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IATA Welcomes Restoration of ‘Class A’ ATC Services over Somalia

Wednesday January 25, 2023


Geneva - The International Air Transport Association (IATA) welcomes the reclassification of airspace over Somalia and the surrounding region to Class A. This will take place at one minute past midnight on 26 January 2023 when air traffic control services will be operationally restored after a 30-year disruption.

Some of the region’s busiest airways - linking the African subcontinent south of Ethiopia with the Middle East and Indian subcontinent as well as Western Europe with the Indian subcontinent and Indian Ocean islands - traverse Somalian airspace, which is officially known as the Mogadishu Flight Information Region (FIR). It covers the landmass surrounding the Horn of Africa and extends into the Indian Ocean.

“The reclassification of the Mogadishu FIR as ‘Class A’ airspace will significantly improve safety in the region and enhance efficiency. This is thanks to the collaborative efforts of the Somalia Airspace Special Coordination Team, comprising the Somali CAA, IATA, the International Civil Aviation Organization, adjacent FIRs and airlines,” said IATA’s Regional Vice President for the Middle East and Africa, Kamil Al-Awadhi.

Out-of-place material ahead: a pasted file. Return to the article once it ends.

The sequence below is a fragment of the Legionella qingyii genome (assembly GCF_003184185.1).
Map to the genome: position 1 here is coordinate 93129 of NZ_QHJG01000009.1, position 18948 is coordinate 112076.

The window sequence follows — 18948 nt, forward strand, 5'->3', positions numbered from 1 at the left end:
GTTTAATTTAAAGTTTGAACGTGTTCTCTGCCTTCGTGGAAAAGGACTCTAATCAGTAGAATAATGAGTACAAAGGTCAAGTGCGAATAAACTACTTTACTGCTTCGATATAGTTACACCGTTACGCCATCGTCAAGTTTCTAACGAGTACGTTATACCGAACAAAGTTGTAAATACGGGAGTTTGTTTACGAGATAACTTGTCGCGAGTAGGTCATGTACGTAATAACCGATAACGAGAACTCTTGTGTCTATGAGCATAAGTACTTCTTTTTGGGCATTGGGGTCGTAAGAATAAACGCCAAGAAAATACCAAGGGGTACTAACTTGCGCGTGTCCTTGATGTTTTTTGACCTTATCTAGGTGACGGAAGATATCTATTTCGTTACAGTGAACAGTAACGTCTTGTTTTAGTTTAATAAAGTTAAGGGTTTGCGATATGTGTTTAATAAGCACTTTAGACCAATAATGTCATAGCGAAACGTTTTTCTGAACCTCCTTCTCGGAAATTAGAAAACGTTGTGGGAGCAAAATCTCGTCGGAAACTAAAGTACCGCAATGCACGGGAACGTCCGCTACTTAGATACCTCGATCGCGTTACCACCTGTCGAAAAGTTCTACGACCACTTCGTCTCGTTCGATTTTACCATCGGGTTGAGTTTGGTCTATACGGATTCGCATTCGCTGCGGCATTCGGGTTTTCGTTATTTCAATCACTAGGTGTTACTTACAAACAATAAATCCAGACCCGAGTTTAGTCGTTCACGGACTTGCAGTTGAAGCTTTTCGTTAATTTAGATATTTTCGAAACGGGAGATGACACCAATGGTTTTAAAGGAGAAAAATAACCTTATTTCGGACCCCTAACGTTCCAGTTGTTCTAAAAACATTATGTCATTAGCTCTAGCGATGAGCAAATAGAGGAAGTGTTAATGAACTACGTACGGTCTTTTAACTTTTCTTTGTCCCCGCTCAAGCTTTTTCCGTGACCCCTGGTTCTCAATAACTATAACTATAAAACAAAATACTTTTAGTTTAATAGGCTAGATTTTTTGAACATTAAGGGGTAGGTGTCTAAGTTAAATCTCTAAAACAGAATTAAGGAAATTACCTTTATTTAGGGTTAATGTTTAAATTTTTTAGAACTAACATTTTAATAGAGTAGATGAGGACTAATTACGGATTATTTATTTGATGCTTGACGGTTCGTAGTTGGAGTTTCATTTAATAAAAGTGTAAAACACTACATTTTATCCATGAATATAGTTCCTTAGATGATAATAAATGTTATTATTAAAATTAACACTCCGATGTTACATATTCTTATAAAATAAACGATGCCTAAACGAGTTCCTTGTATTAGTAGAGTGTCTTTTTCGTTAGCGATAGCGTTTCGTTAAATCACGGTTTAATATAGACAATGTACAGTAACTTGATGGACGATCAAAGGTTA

The reclassification of the airspace, and the operational resumption of air traffic control in the Mogadishu FIR has been made possible with the installation and commissioning of modern radio navigation and other technological infrastructure. It follows a successful trial which began last May.

“The upgrade of air traffic management and improved navigation and communication infrastructure will enhance situational awareness along an increasingly busy air corridor and its intersections with routes linking many of the world’s regions,” added Al-Awadhi.

All flights operating in Class A airspace must be cleared by air traffic control which is also responsible for maintaining lateral and vertical separation between aircraft. In the Mogadishu FIR, Class A airspace is the sky above the base altitude of approximately 24,500 feet above mean sea level.


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